The Book That Changed the Way I Think About Love
Elif Shafak’s The Forty Rules of Love
One evening in December, I was walking aimlessly around the local bookstore when I spotted a book. Or should I say, the book spotted me?
It might have been a coincidence, but, it could very well have been destiny.
I am not someone to judge a book by its cover, but from the moment I saw The 40 Rules of Love by Elif Shafak, I knew I wanted to read it. This was despite the fact that the title suggested the book might be a guide on how to love (which it is, ironically, but not in the way you would expect).
I took the book home with the intention of reading it right away, but strangely, I did not feel ready for it yet.
And so, I waited.
The book spoke to me again a few nights later. This time around, I was at home, alone, tears of regret and self-retribution running down my cheeks. I was at my lowest. The self-imposed home-isolation and several personal dramas had left me in the worst mood I had been in the past couple of years. It felt like I had lost all passion in life. I was going through a messy breakup, mourning the loss of a three-year-long relationship. My workout regime was forgotten and I had resorted to binge eating — filling my body with junk food in the nights and my head with regret the mornings after. I had lost connection with my spiritual self and kept following trends blindly without listening to what my heart said.
In short, I was a mess — emotionally as well as physically.
That night, it was raining outside, almost as if the heavens were weeping with me. Intermittent flashes of lightning kept splitting the inky sky above into two with loud rumbles of thunder.
And then, by the flickering light of the lavender-scented candle I had lit, I saw this book again. This time, I knew I should read it.
This time, I knew the time was right.
The 40 Rules of Love is the story of Ella, a forty-year-old housewife in Northampton living with the knowledge that her husband and her teenage children have outgrown their need for her. The knowledge weighs heavy on her heart, but she finds herself in a state of denial, desperately clinging on to the version of reality that she had lived for 20 years — that they are a happy, closely-knit family with no cracks running down the spine threatening to tear them apart.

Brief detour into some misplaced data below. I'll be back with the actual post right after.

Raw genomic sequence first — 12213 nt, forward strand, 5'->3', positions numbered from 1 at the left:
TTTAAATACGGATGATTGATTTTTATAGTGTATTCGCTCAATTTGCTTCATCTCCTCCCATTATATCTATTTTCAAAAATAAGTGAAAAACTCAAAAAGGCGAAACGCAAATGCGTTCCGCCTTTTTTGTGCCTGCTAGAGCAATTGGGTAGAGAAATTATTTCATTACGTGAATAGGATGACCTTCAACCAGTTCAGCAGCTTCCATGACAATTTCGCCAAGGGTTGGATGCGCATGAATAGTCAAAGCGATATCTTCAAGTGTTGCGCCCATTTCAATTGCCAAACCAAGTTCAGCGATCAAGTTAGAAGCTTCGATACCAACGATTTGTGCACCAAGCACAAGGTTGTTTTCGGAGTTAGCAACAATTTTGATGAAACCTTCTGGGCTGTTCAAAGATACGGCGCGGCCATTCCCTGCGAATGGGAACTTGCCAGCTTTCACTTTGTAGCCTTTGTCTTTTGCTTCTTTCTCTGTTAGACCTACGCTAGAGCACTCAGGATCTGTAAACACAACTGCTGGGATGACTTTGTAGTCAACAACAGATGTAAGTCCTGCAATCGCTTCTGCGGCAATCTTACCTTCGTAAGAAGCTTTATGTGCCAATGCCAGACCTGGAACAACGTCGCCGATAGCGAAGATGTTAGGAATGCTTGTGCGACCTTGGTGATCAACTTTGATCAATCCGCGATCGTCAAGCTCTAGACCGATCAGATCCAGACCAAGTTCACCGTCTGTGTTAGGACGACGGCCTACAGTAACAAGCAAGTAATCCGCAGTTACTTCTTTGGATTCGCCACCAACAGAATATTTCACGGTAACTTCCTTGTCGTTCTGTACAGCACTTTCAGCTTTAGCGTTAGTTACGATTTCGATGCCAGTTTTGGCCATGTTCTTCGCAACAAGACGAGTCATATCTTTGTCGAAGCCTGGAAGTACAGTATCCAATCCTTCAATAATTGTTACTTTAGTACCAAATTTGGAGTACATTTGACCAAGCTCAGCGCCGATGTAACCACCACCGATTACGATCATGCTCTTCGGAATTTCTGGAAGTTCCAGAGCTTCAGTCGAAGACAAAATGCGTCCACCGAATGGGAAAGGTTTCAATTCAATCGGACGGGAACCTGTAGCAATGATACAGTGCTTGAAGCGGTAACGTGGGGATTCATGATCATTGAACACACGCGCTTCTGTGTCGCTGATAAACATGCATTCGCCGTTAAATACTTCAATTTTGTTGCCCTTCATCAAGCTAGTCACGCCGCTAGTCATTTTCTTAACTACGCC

Like me, Ella comes across a novel by sheer chance that ends up changing her life. Written by the mysterious Aziz Zahara and titled Sweet Blasphemy, the novel is set in Turkey of the 1200s and chronicles the mysterious relationship between the poet, Jalal-ud-din Rumi, and his mentor, Shams of Tabriz. Shams is a wandering dervish who comes into Rumi’s life most unexpectedly and turns everything upside down — the relationship dynamics among his family members, his disciples, even his understanding of Islam. This disassociation helps Rumi lose his worldly ideologies and get in touch with his deepest, most fundamental values.
Every true love and friendship is a story of an unexpected transformation. If we are the same person before and after we loved, that means we haven’t loved enough.
The 40 rules of love are seen as universal and as unshakeable as the laws of nature. They are scattered throughout the prose like gems, hidden in snippets of conversations between Shams and Rumi, and the common people — the drunkards, the lepers, and the harlots who cross their path. Through these 40 rules, Shams speaks of the layers and complexities of a love so divine, it cannot be contained within the limits set by our mortal minds.
On the surface, it might feel like Shams is talking about romantic love, but his words can be interpreted in many ways. After all, love itself can’t be defined. It comes to us in many forms, the simplest and purest of which is the kind of love one feels for their Creator.
Love has no labels, no definitions. It is what it is, pure and simple. Love is the water of life. And a lover is a soul of fire! The universe turns differently when fire loves water.
As Ella delves into Aziz’s words and discovers about the special bond Rumi shared with Shams, she finds her life decisions being questioned. Unable to hold herself back, she looks up for Aziz online and sends him an email. Thus begins this clandestine correspondence over email, text messages, and phone calls, that helps Ella understand not just the novel better, but her own life.
She realises that all these years, she had been living without love, that she had been unhappy. And, as if it was predestined, she finds a flame of passion burning in her heart for Aziz Zahara. A flame that threatens to burn her comfortable, “happy” life to ashes. A flame that might be more purgatory than destructive.
A flame, without which, her world was burning anyway.
She questions herself, asking herself repeatedly whether she should leave her family for a man she knows nothing about, and yet, feels more intimately connected with than anyone else in her entire life. She chooses to take the plunge anyway, finding courage in one of Shams’ rules:
Fret not where the road will take you. Instead, concentrate on the first step. That is the hardest part and that is what you are responsible for. Once you take that step, let everything do what it naturally does and the rest will follow. Don’t go with the flow. Be the flow.
Every page of this book spoke to my heart. It made me rethink my life and the way I had set my priorities. It helped me get over many emotions I had been clinging on hopelessly to.
But more than everything else, the book changed the way I would look at love. After I finished reading, I sat in with the book in my lap, too dazed to go to sleep. I felt as weightless as Rumi might have felt, spinning to the music of the ney, feeling nothing but a deep connection with the divine, a love transcending the boundaries of time and space.
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